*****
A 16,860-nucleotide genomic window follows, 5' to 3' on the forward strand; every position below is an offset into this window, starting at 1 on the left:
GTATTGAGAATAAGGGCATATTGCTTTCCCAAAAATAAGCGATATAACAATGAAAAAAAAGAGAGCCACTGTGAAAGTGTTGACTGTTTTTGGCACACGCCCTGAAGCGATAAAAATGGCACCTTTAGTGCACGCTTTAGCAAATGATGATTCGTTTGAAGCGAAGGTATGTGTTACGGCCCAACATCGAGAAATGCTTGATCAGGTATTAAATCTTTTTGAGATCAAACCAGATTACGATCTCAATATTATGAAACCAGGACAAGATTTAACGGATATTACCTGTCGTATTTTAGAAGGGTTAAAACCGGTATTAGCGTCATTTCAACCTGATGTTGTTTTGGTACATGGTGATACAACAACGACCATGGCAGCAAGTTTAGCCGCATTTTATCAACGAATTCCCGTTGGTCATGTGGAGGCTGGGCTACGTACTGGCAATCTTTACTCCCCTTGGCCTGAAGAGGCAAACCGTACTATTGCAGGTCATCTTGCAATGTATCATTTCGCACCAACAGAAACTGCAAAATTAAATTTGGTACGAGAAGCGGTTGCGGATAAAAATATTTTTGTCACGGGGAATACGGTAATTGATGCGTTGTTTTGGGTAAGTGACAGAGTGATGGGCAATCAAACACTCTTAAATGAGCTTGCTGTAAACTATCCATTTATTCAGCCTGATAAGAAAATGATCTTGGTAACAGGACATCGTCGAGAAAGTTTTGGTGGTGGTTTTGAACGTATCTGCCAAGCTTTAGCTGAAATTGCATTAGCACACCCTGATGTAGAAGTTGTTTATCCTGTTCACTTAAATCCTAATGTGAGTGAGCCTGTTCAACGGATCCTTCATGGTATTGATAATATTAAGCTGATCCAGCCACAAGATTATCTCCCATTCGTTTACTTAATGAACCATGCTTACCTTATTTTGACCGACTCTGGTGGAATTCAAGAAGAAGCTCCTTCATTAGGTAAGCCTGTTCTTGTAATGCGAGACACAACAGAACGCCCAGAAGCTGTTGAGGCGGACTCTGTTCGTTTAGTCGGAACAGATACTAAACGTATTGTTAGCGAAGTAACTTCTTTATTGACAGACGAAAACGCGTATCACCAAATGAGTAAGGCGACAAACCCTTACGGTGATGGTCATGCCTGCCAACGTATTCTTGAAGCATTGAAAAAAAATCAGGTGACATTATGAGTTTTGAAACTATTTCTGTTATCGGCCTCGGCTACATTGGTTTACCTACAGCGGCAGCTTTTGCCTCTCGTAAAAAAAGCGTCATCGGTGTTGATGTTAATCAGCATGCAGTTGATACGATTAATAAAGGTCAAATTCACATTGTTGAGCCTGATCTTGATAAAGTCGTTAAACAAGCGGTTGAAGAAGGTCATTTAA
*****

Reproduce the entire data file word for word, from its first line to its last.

A 16,860-nucleotide genomic window follows, 5' to 3' on the forward strand; every position below is an offset into this window, starting at 1 on the left:
GTATTGAGAATAAGGGCATATTGCTTTCCCAAAAATAAGCGATATAACAATGAAAAAAAAGAGAGCCACTGTGAAAGTGTTGACTGTTTTTGGCACACGCCCTGAAGCGATAAAAATGGCACCTTTAGTGCACGCTTTAGCAAATGATGATTCGTTTGAAGCGAAGGTATGTGTTACGGCCCAACATCGAGAAATGCTTGATCAGGTATTAAATCTTTTTGAGATCAAACCAGATTACGATCTCAATATTATGAAACCAGGACAAGATTTAACGGATATTACCTGTCGTATTTTAGAAGGGTTAAAACCGGTATTAGCGTCATTTCAACCTGATGTTGTTTTGGTACATGGTGATACAACAACGACCATGGCAGCAAGTTTAGCCGCATTTTATCAACGAATTCCCGTTGGTCATGTGGAGGCTGGGCTACGTACTGGCAATCTTTACTCCCCTTGGCCTGAAGAGGCAAACCGTACTATTGCAGGTCATCTTGCAATGTATCATTTCGCACCAACAGAAACTGCAAAATTAAATTTGGTACGAGAAGCGGTTGCGGATAAAAATATTTTTGTCACGGGGAATACGGTAATTGATGCGTTGTTTTGGGTAAGTGACAGAGTGATGGGCAATCAAACACTCTTAAATGAGCTTGCTGTAAACTATCCATTTATTCAGCCTGATAAGAAAATGATCTTGGTAACAGGACATCGTCGAGAAAGTTTTGGTGGTGGTTTTGAACGTATCTGCCAAGCTTTAGCTGAAATTGCATTAGCACACCCTGATGTAGAAGTTGTTTATCCTGTTCACTTAAATCCTAATGTGAGTGAGCCTGTTCAACGGATCCTTCATGGTATTGATAATATTAAGCTGATCCAGCCACAAGATTATCTCCCATTCGTTTACTTAATGAACCATGCTTACCTTATTTTGACCGACTCTGGTGGAATTCAAGAAGAAGCTCCTTCATTAGGTAAGCCTGTTCTTGTAATGCGAGACACAACAGAACGCCCAGAAGCTGTTGAGGCGGACTCTGTTCGTTTAGTCGGAACAGATACTAAACGTATTGTTAGCGAAGTAACTTCTTTATTGACAGACGAAAACGCGTATCACCAAATGAGTAAGGCGACAAACCCTTACGGTGATGGTCATGCCTGCCAACGTATTCTTGAAGCATTGAAAAAAAATCAGGTGACATTATGAGTTTTGAAACTATTTCTGTTATCGGCCTCGGCTACATTGGTTTACCTACAGCGGCAGCTTTTGCCTCTCGTAAAAAAAGCGTCATCGGTGTTGATGTTAATCAGCATGCAGTTGATACGATTAATAAAGGTCAAATTCACATTGTTGAGCCTGATCTTGATAAAGTCGTTAAACAAGCGGTTGAAGAAGGTCATTTAA